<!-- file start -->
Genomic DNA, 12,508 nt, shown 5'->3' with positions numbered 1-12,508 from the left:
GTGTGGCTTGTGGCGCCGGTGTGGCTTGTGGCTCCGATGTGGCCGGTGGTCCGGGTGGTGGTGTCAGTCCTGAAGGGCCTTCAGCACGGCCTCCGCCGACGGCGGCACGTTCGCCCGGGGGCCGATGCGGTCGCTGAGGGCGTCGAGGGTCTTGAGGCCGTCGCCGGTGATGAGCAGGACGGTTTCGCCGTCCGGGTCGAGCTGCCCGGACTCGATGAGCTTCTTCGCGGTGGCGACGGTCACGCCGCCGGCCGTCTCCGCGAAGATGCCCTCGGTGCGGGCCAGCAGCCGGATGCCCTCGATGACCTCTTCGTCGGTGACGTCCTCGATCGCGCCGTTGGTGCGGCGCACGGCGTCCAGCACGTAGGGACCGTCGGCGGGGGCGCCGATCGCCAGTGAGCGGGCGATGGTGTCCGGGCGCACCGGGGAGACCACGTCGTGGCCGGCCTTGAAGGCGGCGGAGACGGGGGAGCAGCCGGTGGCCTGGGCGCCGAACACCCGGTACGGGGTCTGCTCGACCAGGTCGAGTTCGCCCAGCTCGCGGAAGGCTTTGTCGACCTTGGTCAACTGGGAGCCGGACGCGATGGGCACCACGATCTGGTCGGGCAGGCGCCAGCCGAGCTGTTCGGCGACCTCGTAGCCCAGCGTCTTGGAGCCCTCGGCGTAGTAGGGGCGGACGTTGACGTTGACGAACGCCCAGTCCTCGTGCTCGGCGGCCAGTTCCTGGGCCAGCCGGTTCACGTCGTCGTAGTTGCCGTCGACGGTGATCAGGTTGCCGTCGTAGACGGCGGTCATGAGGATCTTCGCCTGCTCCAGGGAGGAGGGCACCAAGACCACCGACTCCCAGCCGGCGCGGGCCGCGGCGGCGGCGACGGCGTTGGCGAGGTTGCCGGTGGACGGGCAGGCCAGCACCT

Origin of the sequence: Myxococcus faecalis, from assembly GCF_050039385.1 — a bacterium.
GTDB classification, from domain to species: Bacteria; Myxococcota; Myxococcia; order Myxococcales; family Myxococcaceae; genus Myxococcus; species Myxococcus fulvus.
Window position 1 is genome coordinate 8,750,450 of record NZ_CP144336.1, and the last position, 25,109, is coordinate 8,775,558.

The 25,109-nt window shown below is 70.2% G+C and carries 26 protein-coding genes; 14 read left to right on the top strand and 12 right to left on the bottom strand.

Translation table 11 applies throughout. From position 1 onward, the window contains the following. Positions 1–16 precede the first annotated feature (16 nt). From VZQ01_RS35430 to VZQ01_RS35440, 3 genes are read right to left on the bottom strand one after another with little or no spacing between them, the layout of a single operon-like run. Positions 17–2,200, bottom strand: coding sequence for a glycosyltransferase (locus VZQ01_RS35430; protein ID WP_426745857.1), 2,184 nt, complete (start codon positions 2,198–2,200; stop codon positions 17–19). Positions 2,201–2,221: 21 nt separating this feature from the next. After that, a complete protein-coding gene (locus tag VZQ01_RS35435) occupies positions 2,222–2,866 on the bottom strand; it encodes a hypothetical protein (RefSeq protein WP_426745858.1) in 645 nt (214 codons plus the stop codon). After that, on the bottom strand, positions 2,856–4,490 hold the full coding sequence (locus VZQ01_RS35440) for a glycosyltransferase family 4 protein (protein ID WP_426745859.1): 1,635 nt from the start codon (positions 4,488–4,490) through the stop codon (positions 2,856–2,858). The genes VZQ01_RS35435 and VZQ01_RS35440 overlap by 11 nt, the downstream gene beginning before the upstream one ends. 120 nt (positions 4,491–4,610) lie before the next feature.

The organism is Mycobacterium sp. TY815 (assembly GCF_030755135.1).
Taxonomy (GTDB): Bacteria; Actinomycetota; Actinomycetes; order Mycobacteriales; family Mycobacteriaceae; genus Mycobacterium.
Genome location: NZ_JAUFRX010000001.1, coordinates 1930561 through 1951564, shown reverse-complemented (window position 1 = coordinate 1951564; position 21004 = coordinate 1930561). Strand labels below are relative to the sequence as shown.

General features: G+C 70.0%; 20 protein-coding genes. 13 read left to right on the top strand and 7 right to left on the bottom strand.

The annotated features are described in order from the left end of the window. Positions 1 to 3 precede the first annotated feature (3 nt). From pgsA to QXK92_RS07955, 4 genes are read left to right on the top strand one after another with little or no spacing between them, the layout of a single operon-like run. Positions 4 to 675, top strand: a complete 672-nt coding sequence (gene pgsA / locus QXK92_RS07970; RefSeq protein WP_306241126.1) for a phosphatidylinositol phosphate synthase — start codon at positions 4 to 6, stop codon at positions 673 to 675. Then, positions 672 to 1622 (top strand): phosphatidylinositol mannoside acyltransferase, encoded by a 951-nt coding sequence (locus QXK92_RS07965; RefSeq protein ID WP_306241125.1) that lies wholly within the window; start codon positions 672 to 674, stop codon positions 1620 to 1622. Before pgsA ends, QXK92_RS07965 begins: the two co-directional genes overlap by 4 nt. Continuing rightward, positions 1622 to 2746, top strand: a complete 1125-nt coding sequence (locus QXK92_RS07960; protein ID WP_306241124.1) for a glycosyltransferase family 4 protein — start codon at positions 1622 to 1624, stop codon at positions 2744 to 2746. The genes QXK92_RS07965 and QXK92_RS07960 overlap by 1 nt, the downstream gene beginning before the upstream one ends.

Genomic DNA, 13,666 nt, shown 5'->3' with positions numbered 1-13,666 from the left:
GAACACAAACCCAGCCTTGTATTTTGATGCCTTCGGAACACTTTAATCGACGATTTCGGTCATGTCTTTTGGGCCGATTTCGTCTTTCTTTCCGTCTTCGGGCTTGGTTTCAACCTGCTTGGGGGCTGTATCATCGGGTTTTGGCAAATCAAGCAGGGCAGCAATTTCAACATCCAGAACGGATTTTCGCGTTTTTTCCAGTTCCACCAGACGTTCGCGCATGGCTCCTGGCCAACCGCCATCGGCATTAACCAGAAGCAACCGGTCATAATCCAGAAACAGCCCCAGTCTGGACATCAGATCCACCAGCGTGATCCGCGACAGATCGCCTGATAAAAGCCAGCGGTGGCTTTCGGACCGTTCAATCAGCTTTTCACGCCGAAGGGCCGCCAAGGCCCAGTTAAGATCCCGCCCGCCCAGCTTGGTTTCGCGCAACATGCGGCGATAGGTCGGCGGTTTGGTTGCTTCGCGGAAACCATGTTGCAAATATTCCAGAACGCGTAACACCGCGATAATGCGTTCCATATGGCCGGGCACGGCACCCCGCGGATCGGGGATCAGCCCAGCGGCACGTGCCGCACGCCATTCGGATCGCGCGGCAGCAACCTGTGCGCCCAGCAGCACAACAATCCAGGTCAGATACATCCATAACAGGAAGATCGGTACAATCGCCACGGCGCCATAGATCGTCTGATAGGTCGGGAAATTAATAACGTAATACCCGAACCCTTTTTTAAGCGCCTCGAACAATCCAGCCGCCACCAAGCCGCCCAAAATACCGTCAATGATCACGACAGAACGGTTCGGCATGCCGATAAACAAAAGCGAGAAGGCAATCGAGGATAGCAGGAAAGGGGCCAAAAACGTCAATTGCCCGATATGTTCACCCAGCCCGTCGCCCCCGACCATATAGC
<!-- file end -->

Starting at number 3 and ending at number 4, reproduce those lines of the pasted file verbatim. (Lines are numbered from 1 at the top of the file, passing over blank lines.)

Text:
Origin of the sequence: Myxococcus faecalis, from assembly GCF_050039385.1 — a bacterium.
GTDB classification, from domain to species: Bacteria; Myxococcota; Myxococcia; order Myxococcales; family Myxococcaceae; genus Myxococcus; species Myxococcus fulvus.